AFA’s maiden flight was 18 years ago. The pilot, Kabelo Ebineng, recalls how he and his crew had to convince people to partake in a novel aviation experience. When the plane had enough passengers on board, it rolled down the runway, shot up into the sky and when it reached its destination, made a smooth landing. Ever since it has dominated the skies while it expands its fleet.
Translated that means that when Associated Fund Administrators was formed in 1990, Ebineng, the managing director and his staff, were seized with the daunting task of educating people on and asking them to invest in what then was a largely novel concept – medical aid. Presently this company is the largest medical aid administrator in Botswana, is still expanding and aiming for higher heights.
AFA’s core competency is the administration of medical aid schemes, namely the Botswana Public Officers’ Medical Aid Scheme (BPOMAS), and Pula Medical Aid Fund (PULA) which it has been administering since their inception in 1990 and 1991, respectively. In addition, the company has since 2005, been awarded a 12 months contract by the ministry of health to manage and coordinate antiretroviral therapy (ART) services for government-funded patients accessing this service in the private sector.
Explaining the rationale for the latter, Ebineng says that the overflow of patients from the public sector health system necessitated this outsourcing.
“The government needed somebody to handle the process. The service was put to tender and AFA won.”
What can perhaps be counted as the company’s greatest achievement is that brainwaves that have radiated from it have helped reverse the HIV/AIDS scourge in Botswana. Presently, its model serves as an example not just to the continent but the entire world. It is little wonder then that the company’s head, Ebineng, deputises for the Minister of Health in the health sector forum of the High Level Consultative Council which discusses national policy issues between the private and public sectors under the chairmanship of the President of Botswana.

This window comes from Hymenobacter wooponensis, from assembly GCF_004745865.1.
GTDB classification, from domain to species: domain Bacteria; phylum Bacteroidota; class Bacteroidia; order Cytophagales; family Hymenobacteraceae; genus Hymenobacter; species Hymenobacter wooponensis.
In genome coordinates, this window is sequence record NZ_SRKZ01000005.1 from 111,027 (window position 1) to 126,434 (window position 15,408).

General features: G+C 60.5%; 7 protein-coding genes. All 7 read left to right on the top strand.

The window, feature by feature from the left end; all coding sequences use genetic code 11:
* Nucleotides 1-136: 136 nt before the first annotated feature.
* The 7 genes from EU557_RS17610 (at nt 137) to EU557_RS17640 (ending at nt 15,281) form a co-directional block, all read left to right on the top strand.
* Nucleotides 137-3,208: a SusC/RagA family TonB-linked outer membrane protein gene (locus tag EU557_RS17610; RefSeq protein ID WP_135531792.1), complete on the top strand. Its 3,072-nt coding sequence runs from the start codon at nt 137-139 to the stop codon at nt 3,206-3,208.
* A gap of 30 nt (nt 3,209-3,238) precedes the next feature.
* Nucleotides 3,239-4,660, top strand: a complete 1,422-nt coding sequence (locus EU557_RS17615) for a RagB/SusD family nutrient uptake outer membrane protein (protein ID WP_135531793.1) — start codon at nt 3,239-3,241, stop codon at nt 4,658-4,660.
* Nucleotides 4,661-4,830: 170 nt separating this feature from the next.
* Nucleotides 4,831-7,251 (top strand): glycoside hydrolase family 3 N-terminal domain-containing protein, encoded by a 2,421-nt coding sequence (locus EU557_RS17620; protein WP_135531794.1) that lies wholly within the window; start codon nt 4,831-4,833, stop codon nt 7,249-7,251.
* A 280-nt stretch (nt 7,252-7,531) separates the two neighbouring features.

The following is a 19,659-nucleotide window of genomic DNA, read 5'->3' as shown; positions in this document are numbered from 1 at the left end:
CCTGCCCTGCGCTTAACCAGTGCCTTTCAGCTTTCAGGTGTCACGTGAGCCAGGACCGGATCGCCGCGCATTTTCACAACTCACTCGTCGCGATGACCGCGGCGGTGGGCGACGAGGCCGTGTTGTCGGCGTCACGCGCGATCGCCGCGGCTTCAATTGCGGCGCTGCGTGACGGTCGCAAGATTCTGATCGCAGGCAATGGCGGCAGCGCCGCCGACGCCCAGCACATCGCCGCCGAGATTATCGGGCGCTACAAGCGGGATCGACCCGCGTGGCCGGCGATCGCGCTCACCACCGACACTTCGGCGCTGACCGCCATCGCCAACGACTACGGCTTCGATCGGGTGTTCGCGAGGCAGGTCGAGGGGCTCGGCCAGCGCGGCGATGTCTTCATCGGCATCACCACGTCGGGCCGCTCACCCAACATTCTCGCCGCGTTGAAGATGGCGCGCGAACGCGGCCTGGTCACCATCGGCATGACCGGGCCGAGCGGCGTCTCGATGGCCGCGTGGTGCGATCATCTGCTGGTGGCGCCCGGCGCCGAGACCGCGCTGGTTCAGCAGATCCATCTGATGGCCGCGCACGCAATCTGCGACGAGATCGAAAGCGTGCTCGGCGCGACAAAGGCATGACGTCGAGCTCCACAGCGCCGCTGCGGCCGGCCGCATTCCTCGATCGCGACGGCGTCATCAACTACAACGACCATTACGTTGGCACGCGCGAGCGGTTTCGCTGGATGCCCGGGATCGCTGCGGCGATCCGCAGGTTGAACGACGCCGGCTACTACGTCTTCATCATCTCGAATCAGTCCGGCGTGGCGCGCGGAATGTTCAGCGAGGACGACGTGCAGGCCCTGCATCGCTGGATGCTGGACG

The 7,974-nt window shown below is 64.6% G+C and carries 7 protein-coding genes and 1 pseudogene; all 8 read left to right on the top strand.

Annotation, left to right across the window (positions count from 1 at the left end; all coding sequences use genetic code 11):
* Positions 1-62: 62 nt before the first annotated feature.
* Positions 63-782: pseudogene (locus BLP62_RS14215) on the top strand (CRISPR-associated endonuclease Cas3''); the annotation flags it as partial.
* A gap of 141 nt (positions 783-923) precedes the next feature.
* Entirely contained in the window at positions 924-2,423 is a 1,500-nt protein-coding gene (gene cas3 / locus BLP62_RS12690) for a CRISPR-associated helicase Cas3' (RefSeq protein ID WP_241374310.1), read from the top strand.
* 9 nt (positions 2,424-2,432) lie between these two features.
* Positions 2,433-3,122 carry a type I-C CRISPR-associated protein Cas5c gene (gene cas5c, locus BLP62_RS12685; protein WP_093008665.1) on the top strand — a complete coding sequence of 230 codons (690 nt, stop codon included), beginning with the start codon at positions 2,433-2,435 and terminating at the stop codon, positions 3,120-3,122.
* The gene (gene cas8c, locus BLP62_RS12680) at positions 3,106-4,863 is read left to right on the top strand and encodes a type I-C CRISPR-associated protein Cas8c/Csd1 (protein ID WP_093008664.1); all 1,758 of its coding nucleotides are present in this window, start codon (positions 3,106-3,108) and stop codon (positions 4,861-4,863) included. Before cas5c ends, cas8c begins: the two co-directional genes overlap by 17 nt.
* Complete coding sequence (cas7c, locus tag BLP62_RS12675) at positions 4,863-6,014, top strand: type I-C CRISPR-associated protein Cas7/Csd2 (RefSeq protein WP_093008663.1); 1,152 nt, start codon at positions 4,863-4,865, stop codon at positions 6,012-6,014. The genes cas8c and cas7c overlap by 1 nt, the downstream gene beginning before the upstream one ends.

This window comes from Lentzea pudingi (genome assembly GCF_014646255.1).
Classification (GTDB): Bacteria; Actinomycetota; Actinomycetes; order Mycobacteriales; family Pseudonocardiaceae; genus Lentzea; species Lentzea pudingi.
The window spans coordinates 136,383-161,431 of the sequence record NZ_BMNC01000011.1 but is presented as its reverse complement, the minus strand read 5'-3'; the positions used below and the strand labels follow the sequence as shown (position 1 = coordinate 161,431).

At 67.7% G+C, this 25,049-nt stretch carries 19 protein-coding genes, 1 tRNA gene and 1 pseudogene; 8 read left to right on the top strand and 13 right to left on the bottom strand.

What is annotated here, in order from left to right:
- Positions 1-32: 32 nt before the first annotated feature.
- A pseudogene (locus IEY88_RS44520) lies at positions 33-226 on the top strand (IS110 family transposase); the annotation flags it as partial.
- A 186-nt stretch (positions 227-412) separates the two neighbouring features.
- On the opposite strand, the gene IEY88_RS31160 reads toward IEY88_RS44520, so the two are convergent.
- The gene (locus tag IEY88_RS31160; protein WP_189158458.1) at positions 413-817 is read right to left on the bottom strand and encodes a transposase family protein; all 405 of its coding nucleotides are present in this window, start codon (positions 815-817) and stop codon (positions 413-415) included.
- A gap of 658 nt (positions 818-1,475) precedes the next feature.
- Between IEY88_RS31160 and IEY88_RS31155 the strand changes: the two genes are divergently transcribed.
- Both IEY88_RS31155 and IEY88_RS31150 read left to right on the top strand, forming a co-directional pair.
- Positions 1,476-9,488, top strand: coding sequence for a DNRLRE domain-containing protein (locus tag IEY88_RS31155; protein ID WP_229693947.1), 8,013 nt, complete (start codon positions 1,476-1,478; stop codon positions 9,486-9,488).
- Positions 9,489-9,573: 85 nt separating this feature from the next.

AFA was born at a time when public heath care facilities were congested and there was clear need to develop private delivery capacity.
“Quite apart from providing health care, it was an issue of development,” Ebineng says of the initiative to establish private health care financing.
There was also the problem of infrastructure and for that reason the distribution was not as wide and not as strong as it is presently.
AFA came into being at a time that the government was in the process of establishing a medical aid scheme.
Says Ebineng: “There was agreement that the scheme should not be run within government but that it should be run by an outside entity which would operate it along business lines.”
A tender was put out and AFA made a good enough impression to get the job. All that happened at a time when there was no systematic focus on a scourge that was encroaching upon the nation ÔÇô HIV/AIDS. What passed for intervention then was limited to providing information provided by the government and the World Health Organisation.
Ebineng says that around this time some sections of the treating population, notably private doctors, were disinclined to see HIV patients because the counselling and clinical attention took too long and was not cost-effective
“We took the view that if the figures and information from the government and WHO were correct, in 20 to 25 years we would be looking at a situation where the country’s population would be decimated if nothing were done. We then recommended to BPOMAS that HIV/AIDS must be provided for in the benefit structure. There were heated debates with some people looking at the issue from a moral point of view and suggesting that only those who were irresponsible were at risk. There were also others who felt that only the young would be affected,” he recalls.
AFA’s case was that if in the past Batswana had got by on meager resources, then the country’s improved economy could be immensely helpful in turning around the HIV/AIDS situation.
By using mathematical and economic modeling, the company demonstrated that if Botswana could use revenues from its natural resources to fight HIV/AIDS, it could succeed in creating a population that would take the country farther.